If you would like to become a patient advocate, studying patient advocacy so that you can earn the skills you need to compete for a position is a must. With more and more hospitals competing for business in the recent years, patient advocacy has become a very popular career field. If you would like to become an expert in helping seniors and other patients with complex healthcare needs navigate the system, the first step is getting an education so that you are prepared to advocate in hospitals, rehab centers and other medical offices. Read on, and learn about the types of degrees that will help you land a position as a patient advocate.
Earn Your Bachelor's Degree in an Appropriate Discipline
Patient advocacy is a fairly new field, and because of this, it is currently unregulated. Just because certifications and degrees are not legal requirements does not mean that they are not important. While some patient advocacy specialists have landed a position in the field with only a high school diploma, a majority of people hired into the field now hold their Bachelor's degree.
Choosing the best degree to start your career can be challenging. Earning a general degree in Healthcare can get you where you need to go, but the ideal program has classes that are focused specifically on consumer advocacy. More and more schools are rolling out that offer students focused curriculum on advocacy. By researching programs and selecting one in Healthcare Consumer Advocacy, you will develop an understanding for the complexities of the healthcare system while you learn how to handle difficult situations.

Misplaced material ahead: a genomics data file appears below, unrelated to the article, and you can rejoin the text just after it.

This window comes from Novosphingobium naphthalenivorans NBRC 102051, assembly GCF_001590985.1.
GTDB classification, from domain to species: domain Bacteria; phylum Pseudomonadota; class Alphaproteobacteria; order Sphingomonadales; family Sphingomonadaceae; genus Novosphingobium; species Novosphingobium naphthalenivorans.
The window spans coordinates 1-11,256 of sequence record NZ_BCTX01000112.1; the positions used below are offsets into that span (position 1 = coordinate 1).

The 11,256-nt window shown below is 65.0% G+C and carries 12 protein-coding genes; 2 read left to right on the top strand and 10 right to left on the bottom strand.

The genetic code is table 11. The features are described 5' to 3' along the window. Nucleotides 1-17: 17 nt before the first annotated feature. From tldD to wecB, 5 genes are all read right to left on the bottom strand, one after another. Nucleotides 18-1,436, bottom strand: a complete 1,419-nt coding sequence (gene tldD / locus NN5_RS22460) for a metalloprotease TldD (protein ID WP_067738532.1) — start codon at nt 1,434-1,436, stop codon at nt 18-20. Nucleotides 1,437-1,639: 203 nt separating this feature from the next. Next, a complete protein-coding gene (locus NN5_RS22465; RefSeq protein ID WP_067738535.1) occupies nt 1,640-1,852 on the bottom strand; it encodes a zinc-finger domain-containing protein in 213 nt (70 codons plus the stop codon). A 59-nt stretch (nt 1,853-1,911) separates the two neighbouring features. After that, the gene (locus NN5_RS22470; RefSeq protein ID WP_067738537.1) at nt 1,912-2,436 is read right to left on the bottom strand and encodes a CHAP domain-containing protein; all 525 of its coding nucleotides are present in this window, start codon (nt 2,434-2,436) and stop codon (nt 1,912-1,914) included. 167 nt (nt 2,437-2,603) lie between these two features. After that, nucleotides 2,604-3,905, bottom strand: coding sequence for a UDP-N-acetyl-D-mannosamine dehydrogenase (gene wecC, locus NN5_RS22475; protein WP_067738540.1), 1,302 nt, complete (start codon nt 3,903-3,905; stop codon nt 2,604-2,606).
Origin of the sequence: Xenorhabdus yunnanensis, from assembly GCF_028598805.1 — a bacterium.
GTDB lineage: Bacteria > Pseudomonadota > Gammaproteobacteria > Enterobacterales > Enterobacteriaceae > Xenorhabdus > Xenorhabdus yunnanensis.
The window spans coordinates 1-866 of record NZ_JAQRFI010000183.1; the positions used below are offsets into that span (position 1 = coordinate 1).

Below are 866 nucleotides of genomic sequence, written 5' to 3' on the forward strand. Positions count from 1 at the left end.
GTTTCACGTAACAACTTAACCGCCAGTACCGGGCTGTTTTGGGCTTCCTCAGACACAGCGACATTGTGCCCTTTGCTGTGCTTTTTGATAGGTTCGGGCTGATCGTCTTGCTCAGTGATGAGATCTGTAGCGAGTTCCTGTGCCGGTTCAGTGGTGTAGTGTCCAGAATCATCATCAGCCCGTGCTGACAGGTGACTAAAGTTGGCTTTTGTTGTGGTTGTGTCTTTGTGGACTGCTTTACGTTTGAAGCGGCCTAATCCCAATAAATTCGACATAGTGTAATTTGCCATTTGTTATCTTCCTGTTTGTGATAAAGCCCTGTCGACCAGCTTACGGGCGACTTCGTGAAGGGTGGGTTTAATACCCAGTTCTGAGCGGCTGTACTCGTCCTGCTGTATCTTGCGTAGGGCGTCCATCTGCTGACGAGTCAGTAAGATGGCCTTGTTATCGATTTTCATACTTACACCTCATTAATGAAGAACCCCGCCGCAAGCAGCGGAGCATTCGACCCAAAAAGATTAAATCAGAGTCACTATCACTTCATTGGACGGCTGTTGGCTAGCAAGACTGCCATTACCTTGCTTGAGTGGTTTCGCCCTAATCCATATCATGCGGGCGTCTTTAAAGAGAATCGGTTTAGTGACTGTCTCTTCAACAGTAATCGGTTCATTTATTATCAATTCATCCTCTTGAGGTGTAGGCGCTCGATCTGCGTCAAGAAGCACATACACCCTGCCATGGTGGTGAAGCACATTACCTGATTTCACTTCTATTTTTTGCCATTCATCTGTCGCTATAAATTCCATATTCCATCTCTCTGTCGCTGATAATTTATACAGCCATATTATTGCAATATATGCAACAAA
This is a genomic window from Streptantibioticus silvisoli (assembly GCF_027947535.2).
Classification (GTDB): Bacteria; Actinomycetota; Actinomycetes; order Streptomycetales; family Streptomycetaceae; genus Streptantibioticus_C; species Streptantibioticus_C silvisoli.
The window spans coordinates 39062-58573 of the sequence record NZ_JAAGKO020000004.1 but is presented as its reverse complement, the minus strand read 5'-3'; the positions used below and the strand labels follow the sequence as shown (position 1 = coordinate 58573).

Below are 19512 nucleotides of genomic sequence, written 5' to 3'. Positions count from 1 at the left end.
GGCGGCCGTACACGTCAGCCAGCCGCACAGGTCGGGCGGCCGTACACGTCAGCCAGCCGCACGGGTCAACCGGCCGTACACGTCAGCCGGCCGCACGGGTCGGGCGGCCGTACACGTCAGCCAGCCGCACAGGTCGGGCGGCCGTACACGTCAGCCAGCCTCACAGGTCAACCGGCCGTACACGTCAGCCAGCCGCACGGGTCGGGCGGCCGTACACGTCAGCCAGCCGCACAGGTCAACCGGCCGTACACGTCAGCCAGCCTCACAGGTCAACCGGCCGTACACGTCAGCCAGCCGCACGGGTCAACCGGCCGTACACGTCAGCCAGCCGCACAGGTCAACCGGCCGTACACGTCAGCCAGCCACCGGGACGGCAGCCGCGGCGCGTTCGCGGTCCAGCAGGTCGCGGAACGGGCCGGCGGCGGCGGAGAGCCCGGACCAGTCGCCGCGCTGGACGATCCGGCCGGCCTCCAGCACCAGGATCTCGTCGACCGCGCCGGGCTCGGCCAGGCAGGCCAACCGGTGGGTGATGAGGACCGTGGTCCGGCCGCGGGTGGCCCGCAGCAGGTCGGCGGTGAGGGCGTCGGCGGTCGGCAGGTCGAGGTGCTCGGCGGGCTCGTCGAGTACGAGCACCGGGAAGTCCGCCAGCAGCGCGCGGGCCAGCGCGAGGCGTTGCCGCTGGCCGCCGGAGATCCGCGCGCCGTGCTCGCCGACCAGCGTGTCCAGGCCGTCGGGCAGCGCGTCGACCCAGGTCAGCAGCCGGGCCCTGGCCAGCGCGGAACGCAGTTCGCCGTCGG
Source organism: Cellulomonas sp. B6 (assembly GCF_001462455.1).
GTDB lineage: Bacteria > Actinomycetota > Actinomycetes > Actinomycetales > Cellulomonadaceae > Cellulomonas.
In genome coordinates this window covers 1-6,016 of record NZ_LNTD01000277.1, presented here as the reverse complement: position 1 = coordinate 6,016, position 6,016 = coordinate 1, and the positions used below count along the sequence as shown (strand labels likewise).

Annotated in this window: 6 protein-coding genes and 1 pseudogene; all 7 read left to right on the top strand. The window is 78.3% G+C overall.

Earn Additional Credentials
The next step to become an advocate is to earn additional credentials so that you can develop additional field talents. Believe it or not you can develop many of the talents that you need to succeed in the field from other backgrounds. There is no official certification program that all advocates must complete, and there is also a certification myth going around that there is some type of certification system. Currently, there are no government or nationally recognized accreditation agencies that have set the standards and benchmarks in patient advocacy, according to Alphablog. Because there are not universally recognized standards, there is no certification or license. To earn additional credentials, you can take special training programs, but do not consider these classes a requirement because no universal certificate exists.
Get Experience by Volunteering
If you have no experience in a healthcare setting, landing a position as a patient advocate can be challenging. To get the hands-on experience that you need in the setting that you want to work in, consider volunteering. You can volunteer to work with a non-profit service agency who helps patients or volunteer directly with a medical facility. Doing this will earn you a positive reputation and help you gain the experience that you need to put on your resume to get attention.
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It is common for people who currently work in direct patient care or as an administrative team member to transition to this career, because there is no licensing requirement. Because of this, it is very important to earn your degree if you want to compete with no healthcare employment history. Find the best degree program, and study to become a patient advocate.